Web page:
nep-exp New Economics Papers
on Experimental Economics
Issue of 2022‒08‒22
thirty-one papers chosen by
Daniel Houser
George Mason University

  1. Combining nudges and boosts to increase precautionary saving: A large-scale field experiment By Timmons, Shane; Robertson, Deirdre; Lunn, Pete
  2. Cooperation in Social Dilemmas with Correlated Noisy Payoffs: Theory and Experimental Evidence By Evans, Alecia; Sesmero, Juan
  3. Valuing control over income and workload: A field experiment in Rwanda By Kramer, Berber; Mollerstrom, Johanna; Seymour, Greg
  4. Increasing Autonomy in Charitable Giving: The Effect of Choosing the Number of Recipients on Donations By Fehérová, Martina; Heger, Stephanie; Péliová, Jana; Servátka, Maroš; Slonim, Robert
  5. Does ethnic heterogeneity decrease workers' effort in the presence of income redistribution? An experimental analysis By Schütt, Christoph; Pipke, David; Detlefsen, Lena; Grimalda, Gianluca
  6. How Parenting Courses Affect Families’ Time-Use? Evidence from an RCT Experiment in Italy By Del Boca, Daniela; Pronzato, Chiara D.; Schiavon, Lucia
  7. Morally Monotonic Choice in Public Good Games By James C. Cox; Vjollca Sadiraj; Susan Xu Tang
  8. Is gamification a curse or blessing for the design of risk elicitation methods in the field? Experimental evidence from Cambodian smallholder farmers By Bruns, Selina JK; Hermann, Daniel; Musshoff, Oliver
  9. Political Identity and Foreign Aid Efficacy : Evidence from Pakistani Schools By Nasim, Sanval; Stegmann, Andreas
  11. Understanding Solutions to Problem Debt: An Experimental Investigation By Lunn, Pete; Julienne, Hannah; Belton, Cameron; Timmons, Shane
  12. Proud to belong: The impact of ethics training on police officers By Donna Harris; Oana Borcan; Danila Serra; Henry Telli; Bruno Schettini; Stefan Dercon
  13. Crop index insurance for more welfare and climate resilience? An experimental approach By Moritz, Laura; Kuhn, Lena; Bobojonov, Ihtiyor
  14. Does power corrupt the mind? The influence of power on moral reasoning and self-interested behavior By Giurge, Laura M.; Van Dijke, Marius; Zheng, Michelle Xue; De Cremer, David
  15. Acceptance of inequality between children: Large-Scale Experimental Evidence from China and Norway By Cappelen, Alexander W.; Falch, Ranveig; Huang, Zhongjing; Tungodden, Bertil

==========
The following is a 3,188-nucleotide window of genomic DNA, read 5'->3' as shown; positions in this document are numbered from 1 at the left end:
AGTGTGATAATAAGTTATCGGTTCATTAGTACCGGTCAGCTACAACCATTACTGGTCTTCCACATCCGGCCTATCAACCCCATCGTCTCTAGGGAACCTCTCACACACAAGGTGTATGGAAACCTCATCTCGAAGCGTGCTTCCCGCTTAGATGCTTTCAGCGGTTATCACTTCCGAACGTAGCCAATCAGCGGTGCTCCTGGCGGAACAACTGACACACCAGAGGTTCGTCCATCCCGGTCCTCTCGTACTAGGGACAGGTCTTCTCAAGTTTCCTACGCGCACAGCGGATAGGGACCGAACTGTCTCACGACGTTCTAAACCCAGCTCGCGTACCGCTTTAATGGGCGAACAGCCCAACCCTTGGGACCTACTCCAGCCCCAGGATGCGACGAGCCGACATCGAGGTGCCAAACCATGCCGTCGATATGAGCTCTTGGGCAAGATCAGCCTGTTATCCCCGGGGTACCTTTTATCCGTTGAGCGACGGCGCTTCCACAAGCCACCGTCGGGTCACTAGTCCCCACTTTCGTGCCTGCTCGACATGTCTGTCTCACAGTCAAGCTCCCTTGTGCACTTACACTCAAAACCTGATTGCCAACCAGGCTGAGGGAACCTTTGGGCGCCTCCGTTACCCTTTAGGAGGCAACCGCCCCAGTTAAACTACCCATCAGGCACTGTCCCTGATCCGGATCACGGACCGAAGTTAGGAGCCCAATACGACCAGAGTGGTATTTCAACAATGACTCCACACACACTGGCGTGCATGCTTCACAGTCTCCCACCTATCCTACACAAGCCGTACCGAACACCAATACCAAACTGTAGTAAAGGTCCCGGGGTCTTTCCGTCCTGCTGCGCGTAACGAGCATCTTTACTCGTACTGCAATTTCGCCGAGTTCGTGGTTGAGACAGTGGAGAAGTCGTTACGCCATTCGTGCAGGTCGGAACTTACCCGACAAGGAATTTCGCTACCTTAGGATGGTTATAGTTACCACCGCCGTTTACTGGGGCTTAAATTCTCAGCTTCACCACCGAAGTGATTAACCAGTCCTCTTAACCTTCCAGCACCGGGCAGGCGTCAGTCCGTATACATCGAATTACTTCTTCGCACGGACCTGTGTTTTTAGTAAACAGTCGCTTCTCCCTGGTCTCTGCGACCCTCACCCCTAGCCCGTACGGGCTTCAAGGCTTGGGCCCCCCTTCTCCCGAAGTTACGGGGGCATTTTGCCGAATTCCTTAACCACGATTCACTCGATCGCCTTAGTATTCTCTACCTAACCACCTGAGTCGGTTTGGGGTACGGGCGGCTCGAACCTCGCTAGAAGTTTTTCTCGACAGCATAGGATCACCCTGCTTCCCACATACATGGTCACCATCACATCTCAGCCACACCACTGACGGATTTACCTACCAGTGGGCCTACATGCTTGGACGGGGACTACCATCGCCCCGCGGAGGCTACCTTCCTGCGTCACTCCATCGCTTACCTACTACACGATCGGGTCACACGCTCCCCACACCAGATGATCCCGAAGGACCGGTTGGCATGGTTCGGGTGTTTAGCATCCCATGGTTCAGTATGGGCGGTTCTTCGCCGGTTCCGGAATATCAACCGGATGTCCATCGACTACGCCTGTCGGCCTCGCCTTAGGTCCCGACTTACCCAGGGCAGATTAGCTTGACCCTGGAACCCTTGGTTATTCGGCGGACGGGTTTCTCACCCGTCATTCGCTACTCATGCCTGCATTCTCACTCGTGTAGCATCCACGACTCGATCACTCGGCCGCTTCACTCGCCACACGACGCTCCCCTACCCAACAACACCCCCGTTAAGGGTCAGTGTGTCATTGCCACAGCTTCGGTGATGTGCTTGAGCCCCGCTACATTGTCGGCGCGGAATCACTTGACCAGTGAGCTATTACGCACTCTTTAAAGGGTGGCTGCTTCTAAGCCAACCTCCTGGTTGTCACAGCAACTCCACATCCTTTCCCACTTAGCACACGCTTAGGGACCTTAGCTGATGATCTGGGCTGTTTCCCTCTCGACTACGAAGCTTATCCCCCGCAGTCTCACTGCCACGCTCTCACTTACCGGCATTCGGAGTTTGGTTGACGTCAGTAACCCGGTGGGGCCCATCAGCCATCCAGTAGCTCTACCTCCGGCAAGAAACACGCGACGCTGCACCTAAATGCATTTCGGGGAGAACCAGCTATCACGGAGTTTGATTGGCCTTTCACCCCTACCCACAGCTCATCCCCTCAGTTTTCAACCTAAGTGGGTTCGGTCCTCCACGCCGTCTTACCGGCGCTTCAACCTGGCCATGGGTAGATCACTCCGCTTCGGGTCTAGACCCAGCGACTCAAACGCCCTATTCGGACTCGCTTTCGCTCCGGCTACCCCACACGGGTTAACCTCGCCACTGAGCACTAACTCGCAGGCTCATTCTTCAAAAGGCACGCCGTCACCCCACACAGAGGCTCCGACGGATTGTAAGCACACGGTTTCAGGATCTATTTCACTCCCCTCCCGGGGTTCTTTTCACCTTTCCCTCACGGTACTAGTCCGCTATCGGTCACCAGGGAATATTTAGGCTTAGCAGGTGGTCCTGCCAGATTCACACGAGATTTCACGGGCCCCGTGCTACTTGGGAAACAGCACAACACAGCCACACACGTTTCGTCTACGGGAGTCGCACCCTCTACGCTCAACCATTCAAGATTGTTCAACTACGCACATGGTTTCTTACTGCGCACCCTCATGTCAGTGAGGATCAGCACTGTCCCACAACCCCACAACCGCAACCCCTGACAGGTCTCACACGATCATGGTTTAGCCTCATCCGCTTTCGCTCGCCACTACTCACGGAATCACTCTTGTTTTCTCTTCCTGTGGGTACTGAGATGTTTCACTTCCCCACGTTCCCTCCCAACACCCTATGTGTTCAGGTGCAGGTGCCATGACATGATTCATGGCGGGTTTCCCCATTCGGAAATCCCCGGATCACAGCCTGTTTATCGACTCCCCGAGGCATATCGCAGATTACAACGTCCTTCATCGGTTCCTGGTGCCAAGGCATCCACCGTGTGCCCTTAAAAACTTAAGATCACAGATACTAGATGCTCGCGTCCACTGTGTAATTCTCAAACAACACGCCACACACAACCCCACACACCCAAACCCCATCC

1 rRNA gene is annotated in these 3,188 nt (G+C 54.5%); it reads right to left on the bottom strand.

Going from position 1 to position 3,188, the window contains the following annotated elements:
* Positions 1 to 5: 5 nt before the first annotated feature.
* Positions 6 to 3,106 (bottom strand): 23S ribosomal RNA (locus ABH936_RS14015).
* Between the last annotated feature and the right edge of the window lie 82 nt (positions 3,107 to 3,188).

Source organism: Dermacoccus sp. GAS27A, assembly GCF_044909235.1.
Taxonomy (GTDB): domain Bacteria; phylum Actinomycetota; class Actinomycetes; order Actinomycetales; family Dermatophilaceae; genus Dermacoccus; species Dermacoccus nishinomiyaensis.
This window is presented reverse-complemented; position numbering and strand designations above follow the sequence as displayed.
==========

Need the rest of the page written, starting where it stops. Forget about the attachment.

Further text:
16. Working in the Shadow: Survey Techniques for Measuring and Explaining Undeclared Work By Lilith Burgstaller; Lars P. Feld; Katharina Pfeil
  17. Measuring strategic-uncertainty attitudes By Lisa Bruttel; Muhammed Bulutay; Camille Cornand; Frank Heinemann; Adam Zylbersztejn
  18. Price Expectations and Reference-Dependent Preferences By Rutledge, Robert; Alladi, Vinayak; Cheung, Stephen L.
  19. Political Ideology, Mood Response, and the Confirmation Bias By Dickinson, David L.
  20. Consumer Preferences for Fresh Produce Regarding Pesticide Management Practices Using a Discrete Choice Experiment By Tran, Lan T.; McCann, Laura M.; Su, Ye
  21. Do Pessimistic Expectations About Discrimination Make Minorities Withdraw Their Effort? Causal Evidence By Darya Korlyakova
  22. Resisting Social Pressure in the Household Using Mobile Money: Experimental Evidence on Microenterprise Investment in Uganda By Emma Riley
  23. With or without him? Experimental evidence on gender-sensitive cash grants and trainings in Tunisia By Jules Gazeaud; Nausheen Khan; Eric Mvukiyehe; Olivier Sterck
  24. Corporate Social Responsibility, Social Activism, and Market Fraud: An Experimental Approach By Deka, Anubrata; Yiannaka, Amalia; Banerjee, Simanti
  25. A Comparison of Methods for Adaptive Experimentation By Samantha Horn; Sabina J. Sloman
  26. Learning and fatigue effects in real discrete choice experiments By Jiang, Qi; Penn, Jerrod; Hu, Wuyang
  27. MENTORING AS A DOSE TREATMENT: FREQUENCY MATTERS: Evidence from a French mentoring program By Gabriel Montes-Rojas; Vera Chiodi
  28. Estimating Willingness-to-Pay for Neonicotinoid-Free Plants: Incorporating Pro-Environmental Behavior in Hypothetical and Non-Hypothetical Experiments By Wei, Xuan; Khachatryan, Hayk; Rihn, Alicia
  29. Fake News in Social Networks By Christoph Aymanns; Jakob Foerster; Co-Pierre Georg; Matthias Weber
  30. Can survey design reduce anchoring bias in recall data? Evidence from Malawi By Godlonton, Susie; Hernandez, Manuel A.; Paz, Cynthia
  31. How costly are cultural biases? By D'Acunto, Francesco; Ghosh, Pulak; Jain, Rajiv; Rossi, Alberto G.

  1. By: Timmons, Shane; Robertson, Deirdre; Lunn, Pete
    Date: 2022
  2. By: Evans, Alecia; Sesmero, Juan
    Keywords: Institutional and Behavioral Economics
    Date: 2022–08
  3. By: Kramer, Berber; Mollerstrom, Johanna; Seymour, Greg
    Keywords: Consumer/Household Economics, Research Methods/Statistical Methods, International Development
    Date: 2022–08
  4. By: Fehérová, Martina; Heger, Stephanie; Péliová, Jana; Servátka, Maroš; Slonim, Robert
    Abstract: In many contexts people can choose how many charities to help. This paper presents results from a laboratory experiment that varies whether the subjects have a choice in the number of charities to donate to and whether they are given an option to opt out. We find that the choice increases donation frequency but does not influence donation amounts. If the choice also includes the opt-out option, there is no increase in the donation frequency or amount.